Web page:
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Feb 2, 2007 10:22 AM

Home knife sharpening - best (and most reasonable) sharpener?

I have a few knives that i get (professionally) sharpened here and again, but they dont hold their blades all that well. have a wustoff clasic santoku and a henkels chef's knife of good quality. not sure if if they're not sharpened well (the blade seems pretty sharp when i get them back, not amazingly so), or my roommate mistreats them (i use the steel every other time i use it), but they just don;t seem to hold a blade well. so i feel like i'd like to be able to sharpen them up whenever i feel like it.

can you recommend a home sharpener (something effective and re$onable)? some old school equipment i should get (stone of some sort?)...techniques? i'm kind of clueless as to how shrpen a knife....

any help would be aprpeciated -- thanks!

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  1. look at my reply under "I'm buying a good knife: 8-in chef or santoku???
    pâté chinois " Get and maintain a good steel, edge will last indefinately.

    1. It's best to use a knife steel than do home sharpening. I have a Henkels diamond steel and love it, but it does require acquiring the right technique. I practice on an old knife.

      1. Although you use a diamond steel the same way as a regular steel you actually are sharpening the blade, not honing, since the diamond abrasive does remove some metal from the blade. Not a good idea to use one every day, but you can extend the time between professional jobs. Another option is to use a fine grit Japanese mud stone. You use it much like a regular whetstone, but you wet the surface first and an abrasive paste forms on the surface as you work the blade across it. If there is no Japanese hardware or knife shop near you you probably will need to go online to find them. Sur la Table has diamond steels. Or at least they did a couple years ago.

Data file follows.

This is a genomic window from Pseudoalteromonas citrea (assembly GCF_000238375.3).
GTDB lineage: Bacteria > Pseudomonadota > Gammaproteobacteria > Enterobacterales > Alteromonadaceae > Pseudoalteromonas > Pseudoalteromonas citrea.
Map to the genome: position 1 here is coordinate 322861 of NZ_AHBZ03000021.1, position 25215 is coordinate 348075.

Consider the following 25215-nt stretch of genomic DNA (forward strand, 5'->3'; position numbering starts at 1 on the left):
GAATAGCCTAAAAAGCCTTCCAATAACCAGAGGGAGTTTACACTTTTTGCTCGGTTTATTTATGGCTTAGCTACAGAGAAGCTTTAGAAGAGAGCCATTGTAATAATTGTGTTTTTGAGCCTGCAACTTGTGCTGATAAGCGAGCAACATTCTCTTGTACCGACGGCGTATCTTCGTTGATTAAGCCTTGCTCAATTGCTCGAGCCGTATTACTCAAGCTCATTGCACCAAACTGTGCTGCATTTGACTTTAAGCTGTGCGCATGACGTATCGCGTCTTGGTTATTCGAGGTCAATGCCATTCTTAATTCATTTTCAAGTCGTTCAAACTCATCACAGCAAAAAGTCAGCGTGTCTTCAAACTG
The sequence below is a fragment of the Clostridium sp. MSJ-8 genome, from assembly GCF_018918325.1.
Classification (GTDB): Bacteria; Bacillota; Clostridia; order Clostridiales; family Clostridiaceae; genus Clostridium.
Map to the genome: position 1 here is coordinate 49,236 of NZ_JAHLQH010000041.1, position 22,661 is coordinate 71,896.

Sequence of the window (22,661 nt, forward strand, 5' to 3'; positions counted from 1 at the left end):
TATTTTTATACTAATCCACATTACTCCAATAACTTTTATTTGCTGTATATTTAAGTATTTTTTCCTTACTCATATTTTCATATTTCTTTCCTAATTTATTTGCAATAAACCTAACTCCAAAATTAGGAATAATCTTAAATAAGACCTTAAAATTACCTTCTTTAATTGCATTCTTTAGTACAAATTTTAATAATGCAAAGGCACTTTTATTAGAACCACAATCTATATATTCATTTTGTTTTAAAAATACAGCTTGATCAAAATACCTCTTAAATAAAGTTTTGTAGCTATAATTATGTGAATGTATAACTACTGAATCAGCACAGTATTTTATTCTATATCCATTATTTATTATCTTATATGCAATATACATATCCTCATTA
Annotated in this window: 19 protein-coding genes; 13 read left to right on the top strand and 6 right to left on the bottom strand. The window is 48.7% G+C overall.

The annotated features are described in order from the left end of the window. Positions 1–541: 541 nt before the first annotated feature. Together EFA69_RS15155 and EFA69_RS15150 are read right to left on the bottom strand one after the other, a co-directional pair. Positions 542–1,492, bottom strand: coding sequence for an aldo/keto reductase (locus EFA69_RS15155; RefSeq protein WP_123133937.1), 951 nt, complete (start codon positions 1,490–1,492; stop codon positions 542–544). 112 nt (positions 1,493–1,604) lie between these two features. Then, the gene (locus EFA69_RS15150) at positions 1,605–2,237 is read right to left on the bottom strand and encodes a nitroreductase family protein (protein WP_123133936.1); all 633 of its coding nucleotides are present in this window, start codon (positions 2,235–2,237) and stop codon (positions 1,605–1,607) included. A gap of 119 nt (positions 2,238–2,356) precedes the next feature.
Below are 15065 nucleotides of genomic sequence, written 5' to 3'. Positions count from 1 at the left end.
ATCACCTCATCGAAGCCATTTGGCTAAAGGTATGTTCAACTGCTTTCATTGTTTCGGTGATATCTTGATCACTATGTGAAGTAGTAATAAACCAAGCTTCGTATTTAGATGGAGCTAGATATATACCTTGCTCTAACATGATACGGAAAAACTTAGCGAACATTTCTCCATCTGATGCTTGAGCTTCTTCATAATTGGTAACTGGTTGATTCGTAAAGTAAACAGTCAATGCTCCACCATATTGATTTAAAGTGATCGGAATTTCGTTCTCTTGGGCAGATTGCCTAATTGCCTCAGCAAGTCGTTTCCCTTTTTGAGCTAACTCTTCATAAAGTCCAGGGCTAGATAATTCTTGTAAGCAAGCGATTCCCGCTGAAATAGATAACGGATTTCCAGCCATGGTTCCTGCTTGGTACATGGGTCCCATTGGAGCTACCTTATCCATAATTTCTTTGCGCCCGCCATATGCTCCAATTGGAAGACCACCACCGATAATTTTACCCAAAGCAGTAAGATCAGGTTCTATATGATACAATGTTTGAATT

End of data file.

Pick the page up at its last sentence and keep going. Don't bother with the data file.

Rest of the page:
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          1. I've seen 2 conflicting methods for using steel for honing. One is to cut down on the steel with the edge (this is on the back of Henckles steel as instructions and other places). The other is to drag the edge up the steel (this is from Joy of Cooking). So how do you hone the blade?!?

            If you're using a diamond coated steel is it the same? What about if you use a grinding stone for a new edge do you draw backwards or grind along the edge?